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Oral Health

  • During 1988-94, non-Hispanic black and Mexican-American adolescents were twice as likely as non-Hispanic white adolescents to have at least one untreated caries lesion. (Source: National Center for Health Statistics, Health, United States, 2000, with Adolescent Health Chart).

  • Social, economic, and cultural factors and changing population demographics affect how health services are delivered and used, and how people care for themselves. Reducing disparities requires wide-ranging approaches that target populations at highest risk for specific oral diseases and involves improving access to existing care. (Source: Surgeon General's Report on Oral Health)

  • Disparities for various oral conditions may relate to income, age, sex, race or ethnicity, or medical status. (Source: Surgeon General's Report on Oral Health)

  • Although common dental diseases are preventable, not all members of society are informed about or able to avail themselves of appropriate oral health- promoting measures. (Source: Surgeon General's Report on Oral Health)

  • Not all health providers may be aware of the services needed to improve oral health. (Source: Surgeon General's Report on Oral Health)

  • Mouth and throat cancers are the sixth most common cancers in U.S. males and the fourth most common in African American men. (Source: Centers for Disease Control and Prevention, Oral Health 2000)

  • Proven preventive measures, such as water fluoridation, dental sealants, and smoking prevention and cessation programs, can markedly reduce oral and dental diseases, yet they are often unavailable to those who need them most. (Source: Centers for Disease Control and Prevention, Oral Health 2000)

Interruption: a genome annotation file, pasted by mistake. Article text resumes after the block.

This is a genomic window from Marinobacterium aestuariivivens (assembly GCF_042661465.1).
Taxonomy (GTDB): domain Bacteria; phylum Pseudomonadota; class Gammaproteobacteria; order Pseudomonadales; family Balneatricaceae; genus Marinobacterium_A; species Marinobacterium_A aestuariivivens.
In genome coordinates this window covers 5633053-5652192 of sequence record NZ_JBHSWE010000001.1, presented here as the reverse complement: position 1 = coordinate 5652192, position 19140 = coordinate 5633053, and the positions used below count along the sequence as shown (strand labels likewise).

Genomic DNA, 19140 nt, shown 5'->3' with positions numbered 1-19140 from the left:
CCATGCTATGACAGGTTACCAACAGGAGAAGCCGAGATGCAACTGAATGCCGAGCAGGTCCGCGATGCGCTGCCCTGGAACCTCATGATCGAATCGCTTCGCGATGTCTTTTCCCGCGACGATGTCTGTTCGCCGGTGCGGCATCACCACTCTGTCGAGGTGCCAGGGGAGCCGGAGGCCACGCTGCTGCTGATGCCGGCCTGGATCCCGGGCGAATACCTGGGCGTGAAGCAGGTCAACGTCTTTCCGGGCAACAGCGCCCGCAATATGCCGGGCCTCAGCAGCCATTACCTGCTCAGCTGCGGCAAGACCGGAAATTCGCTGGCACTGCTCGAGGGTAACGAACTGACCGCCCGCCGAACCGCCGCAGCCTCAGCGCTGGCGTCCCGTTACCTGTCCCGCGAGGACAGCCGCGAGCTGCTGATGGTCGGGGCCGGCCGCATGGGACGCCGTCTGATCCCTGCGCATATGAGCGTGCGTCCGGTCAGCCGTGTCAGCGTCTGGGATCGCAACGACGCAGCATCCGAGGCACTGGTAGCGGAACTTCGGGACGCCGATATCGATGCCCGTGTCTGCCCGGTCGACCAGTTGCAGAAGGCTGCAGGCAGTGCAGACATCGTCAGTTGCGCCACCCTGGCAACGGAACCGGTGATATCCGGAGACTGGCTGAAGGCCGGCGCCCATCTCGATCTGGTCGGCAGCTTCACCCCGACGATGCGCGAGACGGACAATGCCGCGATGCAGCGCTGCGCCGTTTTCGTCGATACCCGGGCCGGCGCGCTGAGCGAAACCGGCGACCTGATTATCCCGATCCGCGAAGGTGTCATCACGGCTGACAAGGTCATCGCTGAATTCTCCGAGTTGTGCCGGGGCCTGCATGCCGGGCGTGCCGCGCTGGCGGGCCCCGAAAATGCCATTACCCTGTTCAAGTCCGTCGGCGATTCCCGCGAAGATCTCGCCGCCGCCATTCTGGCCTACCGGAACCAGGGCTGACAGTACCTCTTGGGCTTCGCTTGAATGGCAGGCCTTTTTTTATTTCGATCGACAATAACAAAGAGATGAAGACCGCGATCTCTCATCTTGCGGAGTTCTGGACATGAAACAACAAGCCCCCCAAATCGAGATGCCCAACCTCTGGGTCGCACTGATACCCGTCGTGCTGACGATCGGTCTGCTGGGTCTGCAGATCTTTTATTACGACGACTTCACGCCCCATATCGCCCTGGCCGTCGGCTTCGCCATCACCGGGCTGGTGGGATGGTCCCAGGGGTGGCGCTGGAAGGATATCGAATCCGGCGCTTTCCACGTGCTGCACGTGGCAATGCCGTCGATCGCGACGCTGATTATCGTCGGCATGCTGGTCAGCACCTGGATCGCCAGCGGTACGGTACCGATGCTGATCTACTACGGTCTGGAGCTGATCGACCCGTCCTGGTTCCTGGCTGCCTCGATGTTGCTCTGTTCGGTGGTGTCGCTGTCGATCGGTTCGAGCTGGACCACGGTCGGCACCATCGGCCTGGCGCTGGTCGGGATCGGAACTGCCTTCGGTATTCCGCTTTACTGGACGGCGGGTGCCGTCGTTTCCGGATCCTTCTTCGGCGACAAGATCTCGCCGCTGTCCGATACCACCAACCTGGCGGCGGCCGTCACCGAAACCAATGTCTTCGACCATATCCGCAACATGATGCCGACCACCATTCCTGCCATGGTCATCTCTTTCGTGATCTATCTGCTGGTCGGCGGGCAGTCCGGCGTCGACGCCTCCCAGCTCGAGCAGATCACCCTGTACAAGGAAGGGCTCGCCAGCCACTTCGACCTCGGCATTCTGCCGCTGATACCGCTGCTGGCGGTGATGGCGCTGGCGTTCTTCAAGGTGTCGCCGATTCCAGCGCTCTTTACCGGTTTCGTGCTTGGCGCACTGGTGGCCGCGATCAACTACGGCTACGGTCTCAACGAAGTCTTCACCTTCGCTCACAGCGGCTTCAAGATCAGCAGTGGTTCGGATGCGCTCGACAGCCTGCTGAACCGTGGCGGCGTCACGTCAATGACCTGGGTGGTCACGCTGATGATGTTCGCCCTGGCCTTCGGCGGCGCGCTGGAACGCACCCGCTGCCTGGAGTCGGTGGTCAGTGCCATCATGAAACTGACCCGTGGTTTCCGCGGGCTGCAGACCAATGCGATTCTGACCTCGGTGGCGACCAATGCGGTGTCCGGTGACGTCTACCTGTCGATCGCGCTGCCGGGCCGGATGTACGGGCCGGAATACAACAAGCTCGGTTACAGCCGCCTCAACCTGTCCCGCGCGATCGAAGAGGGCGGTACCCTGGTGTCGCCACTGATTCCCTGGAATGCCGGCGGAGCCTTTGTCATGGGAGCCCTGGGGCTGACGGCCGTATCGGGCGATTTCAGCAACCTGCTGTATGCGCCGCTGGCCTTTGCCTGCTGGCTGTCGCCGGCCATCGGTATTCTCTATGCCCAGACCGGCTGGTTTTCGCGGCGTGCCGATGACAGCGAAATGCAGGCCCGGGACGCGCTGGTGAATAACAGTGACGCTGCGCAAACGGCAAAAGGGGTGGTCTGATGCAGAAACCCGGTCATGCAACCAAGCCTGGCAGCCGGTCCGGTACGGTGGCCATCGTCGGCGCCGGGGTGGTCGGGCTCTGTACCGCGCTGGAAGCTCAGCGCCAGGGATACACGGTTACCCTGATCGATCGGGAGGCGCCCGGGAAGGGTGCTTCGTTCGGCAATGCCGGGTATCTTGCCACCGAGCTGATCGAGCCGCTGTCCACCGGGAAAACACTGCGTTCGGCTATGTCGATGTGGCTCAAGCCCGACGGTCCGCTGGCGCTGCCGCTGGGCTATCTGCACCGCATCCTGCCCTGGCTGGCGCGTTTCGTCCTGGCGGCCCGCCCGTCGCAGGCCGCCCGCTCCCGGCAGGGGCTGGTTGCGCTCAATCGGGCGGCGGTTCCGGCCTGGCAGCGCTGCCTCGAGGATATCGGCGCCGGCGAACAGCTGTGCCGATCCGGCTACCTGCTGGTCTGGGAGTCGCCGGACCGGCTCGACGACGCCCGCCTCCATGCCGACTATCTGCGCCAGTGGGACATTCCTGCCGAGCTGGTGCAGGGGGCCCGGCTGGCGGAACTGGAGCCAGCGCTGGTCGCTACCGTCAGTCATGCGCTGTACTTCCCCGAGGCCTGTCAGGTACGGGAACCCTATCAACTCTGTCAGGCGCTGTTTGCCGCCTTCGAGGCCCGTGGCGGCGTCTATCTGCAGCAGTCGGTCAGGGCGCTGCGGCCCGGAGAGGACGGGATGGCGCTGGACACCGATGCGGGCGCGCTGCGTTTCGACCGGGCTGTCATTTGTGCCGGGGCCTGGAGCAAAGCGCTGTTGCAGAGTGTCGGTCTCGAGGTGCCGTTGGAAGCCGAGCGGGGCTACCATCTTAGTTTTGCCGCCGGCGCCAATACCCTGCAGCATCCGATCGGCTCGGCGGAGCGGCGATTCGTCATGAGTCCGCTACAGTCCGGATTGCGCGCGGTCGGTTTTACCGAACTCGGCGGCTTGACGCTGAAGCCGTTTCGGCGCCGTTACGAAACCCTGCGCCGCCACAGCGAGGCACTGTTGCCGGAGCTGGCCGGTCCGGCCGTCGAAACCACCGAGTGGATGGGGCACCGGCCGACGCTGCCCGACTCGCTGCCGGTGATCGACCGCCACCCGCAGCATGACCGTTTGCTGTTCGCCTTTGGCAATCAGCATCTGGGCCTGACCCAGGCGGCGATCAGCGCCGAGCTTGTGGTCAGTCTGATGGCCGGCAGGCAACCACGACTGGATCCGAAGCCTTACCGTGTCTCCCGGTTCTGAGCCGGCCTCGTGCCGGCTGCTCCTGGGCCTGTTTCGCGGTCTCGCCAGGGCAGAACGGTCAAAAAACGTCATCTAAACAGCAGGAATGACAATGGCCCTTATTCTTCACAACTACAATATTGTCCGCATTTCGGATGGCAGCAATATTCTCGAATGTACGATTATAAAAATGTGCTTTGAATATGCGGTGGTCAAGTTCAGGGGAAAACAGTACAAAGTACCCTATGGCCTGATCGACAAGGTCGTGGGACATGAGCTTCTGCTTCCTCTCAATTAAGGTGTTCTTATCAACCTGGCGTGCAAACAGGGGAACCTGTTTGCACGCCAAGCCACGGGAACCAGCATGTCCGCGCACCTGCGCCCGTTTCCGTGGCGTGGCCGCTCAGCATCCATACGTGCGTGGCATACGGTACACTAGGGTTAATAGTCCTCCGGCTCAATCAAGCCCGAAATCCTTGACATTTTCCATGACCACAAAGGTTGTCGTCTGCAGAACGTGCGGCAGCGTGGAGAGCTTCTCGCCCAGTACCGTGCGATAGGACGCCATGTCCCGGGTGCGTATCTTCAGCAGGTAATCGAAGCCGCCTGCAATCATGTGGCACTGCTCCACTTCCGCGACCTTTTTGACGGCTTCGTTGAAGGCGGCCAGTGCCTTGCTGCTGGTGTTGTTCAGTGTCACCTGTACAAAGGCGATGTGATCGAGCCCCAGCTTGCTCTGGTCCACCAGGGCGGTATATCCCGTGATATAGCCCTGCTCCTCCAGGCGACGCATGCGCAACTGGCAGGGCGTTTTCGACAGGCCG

• Among low-income children, almost 50% of tooth decay remains untreated and can cause pain, dysfunction, underweight, and poor appearance - problems that greatly reduce a child's capacity to succeed. (Source: Centers for Disease Control and Prevention, Oral Health 2000)

Excerpt from the Surgeon General's Report on Oral Health

" More information is needed to improve America's oral health and eliminate health disparities. We do not have adequate data on health, disease, and health practices and care use for the US population as a whole and its diverse segments, including racial and ethnic minorities, rural populations, individuals with disabilities, the homeless, immigrants, migrant workers, the very young, and the frail elderly. Nor are there sufficient data that explore health issues in relation to sex or sexual orientation. Data on state and local populations, essential for program planning and evaluation, are rare or unavailable and reflect the limited capacity of the US health infrastructure for oral health. Health services research, which could provide much needed information on the cost, cost-effectiveness, and outcomes of treatment, is also sorely lacking. Finally, measurement of disease and health outcomes is needed. Although progress has been made in measuring oral-health-related quality of life, more needs to be done, and measures of oral health per se do not exist."

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